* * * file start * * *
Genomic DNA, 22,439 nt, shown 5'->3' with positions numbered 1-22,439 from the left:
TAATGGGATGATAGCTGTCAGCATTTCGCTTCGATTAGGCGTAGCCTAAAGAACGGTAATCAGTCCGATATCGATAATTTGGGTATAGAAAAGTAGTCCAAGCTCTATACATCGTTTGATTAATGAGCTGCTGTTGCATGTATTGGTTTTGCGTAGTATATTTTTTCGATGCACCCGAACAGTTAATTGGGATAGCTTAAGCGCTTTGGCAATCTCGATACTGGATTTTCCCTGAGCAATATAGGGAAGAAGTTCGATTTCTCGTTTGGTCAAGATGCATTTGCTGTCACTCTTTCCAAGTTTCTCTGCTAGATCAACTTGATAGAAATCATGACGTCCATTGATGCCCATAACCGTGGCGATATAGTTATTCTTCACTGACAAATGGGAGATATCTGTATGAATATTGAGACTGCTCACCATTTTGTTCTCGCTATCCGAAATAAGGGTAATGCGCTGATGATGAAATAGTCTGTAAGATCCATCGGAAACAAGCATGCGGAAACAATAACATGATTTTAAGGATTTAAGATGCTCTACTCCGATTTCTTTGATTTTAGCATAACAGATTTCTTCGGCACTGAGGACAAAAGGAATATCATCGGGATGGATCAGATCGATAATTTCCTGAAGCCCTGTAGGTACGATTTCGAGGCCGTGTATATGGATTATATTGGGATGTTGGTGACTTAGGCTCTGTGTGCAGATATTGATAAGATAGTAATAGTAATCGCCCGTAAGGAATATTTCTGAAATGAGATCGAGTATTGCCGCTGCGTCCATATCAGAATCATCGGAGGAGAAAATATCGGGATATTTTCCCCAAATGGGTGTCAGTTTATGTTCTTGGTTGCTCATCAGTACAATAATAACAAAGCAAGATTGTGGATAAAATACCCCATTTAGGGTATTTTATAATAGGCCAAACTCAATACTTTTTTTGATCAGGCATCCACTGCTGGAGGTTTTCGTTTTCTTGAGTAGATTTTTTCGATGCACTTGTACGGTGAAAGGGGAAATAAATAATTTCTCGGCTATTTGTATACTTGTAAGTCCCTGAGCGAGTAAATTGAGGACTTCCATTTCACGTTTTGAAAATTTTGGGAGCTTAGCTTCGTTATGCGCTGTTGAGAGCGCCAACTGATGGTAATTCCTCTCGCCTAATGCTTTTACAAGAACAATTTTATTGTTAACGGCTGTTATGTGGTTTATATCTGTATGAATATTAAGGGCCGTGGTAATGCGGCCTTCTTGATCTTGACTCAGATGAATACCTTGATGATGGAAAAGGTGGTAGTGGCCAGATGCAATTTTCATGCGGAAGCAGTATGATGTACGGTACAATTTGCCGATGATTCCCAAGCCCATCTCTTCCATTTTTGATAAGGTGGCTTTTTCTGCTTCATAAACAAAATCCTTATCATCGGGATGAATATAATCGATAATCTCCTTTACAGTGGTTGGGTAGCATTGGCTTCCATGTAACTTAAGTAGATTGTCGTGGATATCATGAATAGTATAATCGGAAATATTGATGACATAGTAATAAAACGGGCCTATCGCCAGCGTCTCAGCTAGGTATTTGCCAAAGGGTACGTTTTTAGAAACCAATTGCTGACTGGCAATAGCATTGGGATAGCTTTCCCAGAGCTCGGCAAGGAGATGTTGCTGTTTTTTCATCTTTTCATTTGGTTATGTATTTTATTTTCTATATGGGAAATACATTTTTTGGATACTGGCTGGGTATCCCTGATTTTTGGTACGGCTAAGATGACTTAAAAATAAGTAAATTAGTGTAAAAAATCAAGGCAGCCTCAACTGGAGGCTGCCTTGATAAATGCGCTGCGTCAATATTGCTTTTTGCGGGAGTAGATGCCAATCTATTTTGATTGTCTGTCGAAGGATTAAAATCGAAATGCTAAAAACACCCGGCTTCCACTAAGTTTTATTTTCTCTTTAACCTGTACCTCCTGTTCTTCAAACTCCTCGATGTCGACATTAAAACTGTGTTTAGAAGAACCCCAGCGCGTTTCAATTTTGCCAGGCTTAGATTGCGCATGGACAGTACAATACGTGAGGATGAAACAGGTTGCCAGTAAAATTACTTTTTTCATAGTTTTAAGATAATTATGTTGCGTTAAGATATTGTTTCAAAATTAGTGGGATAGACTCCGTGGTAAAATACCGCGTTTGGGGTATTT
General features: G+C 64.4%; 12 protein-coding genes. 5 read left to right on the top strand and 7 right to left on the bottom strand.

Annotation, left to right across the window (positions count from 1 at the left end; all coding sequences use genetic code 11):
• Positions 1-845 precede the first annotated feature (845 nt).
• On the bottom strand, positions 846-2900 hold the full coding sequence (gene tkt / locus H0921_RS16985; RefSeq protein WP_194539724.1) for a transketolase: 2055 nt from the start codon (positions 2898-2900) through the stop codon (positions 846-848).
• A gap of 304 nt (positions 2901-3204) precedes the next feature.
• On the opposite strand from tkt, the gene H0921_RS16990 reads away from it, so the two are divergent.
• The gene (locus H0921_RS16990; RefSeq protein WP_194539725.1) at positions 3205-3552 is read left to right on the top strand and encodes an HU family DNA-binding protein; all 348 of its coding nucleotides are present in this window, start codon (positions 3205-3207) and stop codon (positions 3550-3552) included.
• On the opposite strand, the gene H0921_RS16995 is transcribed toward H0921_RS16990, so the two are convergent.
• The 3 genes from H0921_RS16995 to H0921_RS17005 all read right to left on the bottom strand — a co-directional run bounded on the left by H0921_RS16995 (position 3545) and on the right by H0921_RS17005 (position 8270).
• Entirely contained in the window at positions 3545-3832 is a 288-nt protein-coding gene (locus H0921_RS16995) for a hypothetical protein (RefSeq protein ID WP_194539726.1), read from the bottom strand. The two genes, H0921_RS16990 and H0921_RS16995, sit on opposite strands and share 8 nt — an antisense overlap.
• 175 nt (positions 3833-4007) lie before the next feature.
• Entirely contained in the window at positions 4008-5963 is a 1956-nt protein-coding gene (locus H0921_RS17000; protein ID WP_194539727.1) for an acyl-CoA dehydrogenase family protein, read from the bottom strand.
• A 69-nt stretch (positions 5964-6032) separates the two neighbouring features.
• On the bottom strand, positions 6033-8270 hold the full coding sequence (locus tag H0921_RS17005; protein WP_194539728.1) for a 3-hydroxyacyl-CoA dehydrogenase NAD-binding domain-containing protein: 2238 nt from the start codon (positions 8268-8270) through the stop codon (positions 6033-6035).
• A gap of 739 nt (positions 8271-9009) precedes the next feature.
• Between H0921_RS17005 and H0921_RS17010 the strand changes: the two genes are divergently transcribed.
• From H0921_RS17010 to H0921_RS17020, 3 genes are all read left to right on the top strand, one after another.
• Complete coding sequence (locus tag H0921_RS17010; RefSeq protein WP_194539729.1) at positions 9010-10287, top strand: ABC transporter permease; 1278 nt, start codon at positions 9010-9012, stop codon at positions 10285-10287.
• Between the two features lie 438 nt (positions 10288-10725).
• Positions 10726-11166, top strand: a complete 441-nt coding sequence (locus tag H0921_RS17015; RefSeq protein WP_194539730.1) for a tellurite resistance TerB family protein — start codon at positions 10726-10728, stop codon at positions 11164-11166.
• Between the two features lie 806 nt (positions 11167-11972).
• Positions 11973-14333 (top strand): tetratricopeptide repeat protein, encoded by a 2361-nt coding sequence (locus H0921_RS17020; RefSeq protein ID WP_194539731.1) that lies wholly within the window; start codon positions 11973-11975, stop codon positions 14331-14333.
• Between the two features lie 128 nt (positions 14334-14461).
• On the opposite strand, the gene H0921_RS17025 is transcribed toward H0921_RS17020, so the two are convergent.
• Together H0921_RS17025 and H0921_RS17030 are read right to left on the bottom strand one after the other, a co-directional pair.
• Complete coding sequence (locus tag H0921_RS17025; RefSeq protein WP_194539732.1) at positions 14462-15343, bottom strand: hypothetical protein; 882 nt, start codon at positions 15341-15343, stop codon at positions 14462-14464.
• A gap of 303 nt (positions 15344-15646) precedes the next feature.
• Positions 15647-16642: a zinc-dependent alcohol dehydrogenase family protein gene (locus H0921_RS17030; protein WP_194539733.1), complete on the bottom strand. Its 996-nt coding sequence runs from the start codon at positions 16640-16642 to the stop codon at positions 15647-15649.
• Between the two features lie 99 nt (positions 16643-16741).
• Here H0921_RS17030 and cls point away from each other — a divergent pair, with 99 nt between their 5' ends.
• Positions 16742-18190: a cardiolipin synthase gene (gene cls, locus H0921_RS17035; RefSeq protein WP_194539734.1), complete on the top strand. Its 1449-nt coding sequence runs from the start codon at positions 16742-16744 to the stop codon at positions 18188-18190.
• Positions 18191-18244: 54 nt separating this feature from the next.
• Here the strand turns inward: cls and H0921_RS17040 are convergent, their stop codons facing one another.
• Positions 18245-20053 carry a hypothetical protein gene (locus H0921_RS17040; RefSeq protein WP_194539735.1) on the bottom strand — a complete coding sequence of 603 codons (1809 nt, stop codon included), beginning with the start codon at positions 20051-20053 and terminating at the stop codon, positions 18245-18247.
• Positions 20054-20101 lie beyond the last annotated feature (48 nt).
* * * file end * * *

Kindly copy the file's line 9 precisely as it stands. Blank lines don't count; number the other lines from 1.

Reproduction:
• The gene (locus H0921_RS16990; RefSeq protein WP_194539725.1) at positions 3205-3552 is read left to right on the top strand and encodes an HU family DNA-binding protein; all 348 of its coding nucleotides are present in this window, start codon (positions 3205-3207) and stop codon (positions 3550-3552) included.